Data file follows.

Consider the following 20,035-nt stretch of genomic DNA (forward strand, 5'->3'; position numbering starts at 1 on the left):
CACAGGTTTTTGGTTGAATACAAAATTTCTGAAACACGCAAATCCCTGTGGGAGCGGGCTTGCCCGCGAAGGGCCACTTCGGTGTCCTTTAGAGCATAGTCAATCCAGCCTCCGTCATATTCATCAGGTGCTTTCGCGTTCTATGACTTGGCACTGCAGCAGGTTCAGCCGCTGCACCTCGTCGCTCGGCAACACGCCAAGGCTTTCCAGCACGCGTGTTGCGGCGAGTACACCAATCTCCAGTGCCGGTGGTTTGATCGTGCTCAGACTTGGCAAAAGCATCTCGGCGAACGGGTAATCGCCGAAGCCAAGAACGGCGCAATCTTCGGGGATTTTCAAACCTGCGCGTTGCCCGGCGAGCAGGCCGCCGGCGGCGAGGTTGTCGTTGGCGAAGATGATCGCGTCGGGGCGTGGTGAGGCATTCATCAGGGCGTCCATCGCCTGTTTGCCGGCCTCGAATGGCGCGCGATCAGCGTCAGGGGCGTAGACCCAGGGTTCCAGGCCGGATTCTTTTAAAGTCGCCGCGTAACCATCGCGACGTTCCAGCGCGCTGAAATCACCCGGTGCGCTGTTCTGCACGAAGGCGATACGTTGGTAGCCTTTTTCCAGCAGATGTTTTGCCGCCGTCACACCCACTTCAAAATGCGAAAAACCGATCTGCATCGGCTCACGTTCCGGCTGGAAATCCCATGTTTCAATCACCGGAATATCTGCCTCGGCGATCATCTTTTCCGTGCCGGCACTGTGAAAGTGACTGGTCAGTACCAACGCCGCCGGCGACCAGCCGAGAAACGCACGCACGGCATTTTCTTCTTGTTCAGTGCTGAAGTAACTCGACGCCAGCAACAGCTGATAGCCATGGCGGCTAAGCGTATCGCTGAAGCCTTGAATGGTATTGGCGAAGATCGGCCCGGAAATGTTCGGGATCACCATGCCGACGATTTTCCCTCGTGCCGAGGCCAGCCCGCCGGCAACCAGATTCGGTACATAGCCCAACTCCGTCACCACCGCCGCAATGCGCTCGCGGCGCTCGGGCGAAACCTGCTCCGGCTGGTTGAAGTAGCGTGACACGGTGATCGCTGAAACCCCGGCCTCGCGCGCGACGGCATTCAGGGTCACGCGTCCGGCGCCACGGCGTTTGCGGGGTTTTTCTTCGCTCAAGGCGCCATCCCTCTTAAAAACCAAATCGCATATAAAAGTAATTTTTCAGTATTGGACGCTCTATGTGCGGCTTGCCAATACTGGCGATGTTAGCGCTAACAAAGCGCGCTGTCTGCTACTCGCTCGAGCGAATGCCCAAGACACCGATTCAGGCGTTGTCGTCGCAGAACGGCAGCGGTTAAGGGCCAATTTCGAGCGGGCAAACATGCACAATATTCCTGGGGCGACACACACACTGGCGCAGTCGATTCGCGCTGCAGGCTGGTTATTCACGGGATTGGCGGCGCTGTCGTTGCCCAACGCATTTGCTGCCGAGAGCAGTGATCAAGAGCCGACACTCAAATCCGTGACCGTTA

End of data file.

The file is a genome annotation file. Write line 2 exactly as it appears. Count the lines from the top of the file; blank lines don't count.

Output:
CACAGGTTTTTGGTTGAATACAAAATTTCTGAAACACGCAAATCCCTGTGGGAGCGGGCTTGCCCGCGAAGGGCCACTTCGGTGTCCTTTAGAGCATAGTCAATCCAGCCTCCGTCATATTCATCAGGTGCTTTCGCGTTCTATGACTTGGCACTGCAGCAGGTTCAGCCGCTGCACCTCGTCGCTCGGCAACACGCCAAGGCTTTCCAGCACGCGTGTTGCGGCGAGTACACCAATCTCCAGTGCCGGTGGTTTGATCGTGCTCAGACTTGGCAAAAGCATCTCGGCGAACGGGTAATCGCCGAAGCCAAGAACGGCGCAATCTTCGGGGATTTTCAAACCTGCGCGTTGCCCGGCGAGCAGGCCGCCGGCGGCGAGGTTGTCGTTGGCGAAGATGATCGCGTCGGGGCGTGGTGAGGCATTCATCAGGGCGTCCATCGCCTGTTTGCCGGCCTCGAATGGCGCGCGATCAGCGTCAGGGGCGTAGACCCAGGGTTCCAGGCCGGATTCTTTTAAAGTCGCCGCGTAACCATCGCGACGTTCCAGCGCGCTGAAATCACCCGGTGCGCTGTTCTGCACGAAGGCGATACGTTGGTAGCCTTTTTCCAGCAGATGTTTTGCCGCCGTCACACCCACTTCAAAATGCGAAAAACCGATCTGCATCGGCTCACGTTCCGGCTGGAAATCCCATGTTTCAATCACCGGAATATCTGCCTCGGCGATCATCTTTTCCGTGCCGGCACTGTGAAAGTGACTGGTCAGTACCAACGCCGCCGGCGACCAGCCGAGAAACGCACGCACGGCATTTTCTTCTTGTTCAGTGCTGAAGTAACTCGACGCCAGCAACAGCTGATAGCCATGGCGGCTAAGCGTATCGCTGAAGCCTTGAATGGTATTGGCGAAGATCGGCCCGGAAATGTTCGGGATCACCATGCCGACGATTTTCCCTCGTGCCGAGGCCAGCCCGCCGGCAACCAGATTCGGTACATAGCCCAACTCCGTCACCACCGCCGCAATGCGCTCGCGGCGCTCGGGCGAAACCTGCTCCGGCTGGTTGAAGTAGCGTGACACGGTGATCGCTGAAACCCCGGCCTCGCGCGCGACGGCATTCAGGGTCACGCGTCCGGCGCCACGGCGTTTGCGGGGTTTTTCTTCGCTCAAGGCGCCATCCCTCTTAAAAACCAAATCGCATATAAAAGTAATTTTTCAGTATTGGACGCTCTATGTGCGGCTTGCCAATACTGGCGATGTTAGCGCTAACAAAGCGCGCTGTCTGCTACTCGCTCGAGCGAATGCCCAAGACACCGATTCAGGCGTTGTCGTCGCAGAACGGCAGCGGTTAAGGGCCAATTTCGAGCGGGCAAACATGCACAATATTCCTGGGGCGACACACACACTGGCGCAGTCGATTCGCGCTGCAGGCTGGTTATTCACGGGATTGGCGGCGCTGTCGTTGCCCAACGCATTTGCTGCCGAGAGCAGTGATCAAGAGCCGACACTCAAATCCGTGACCGTTA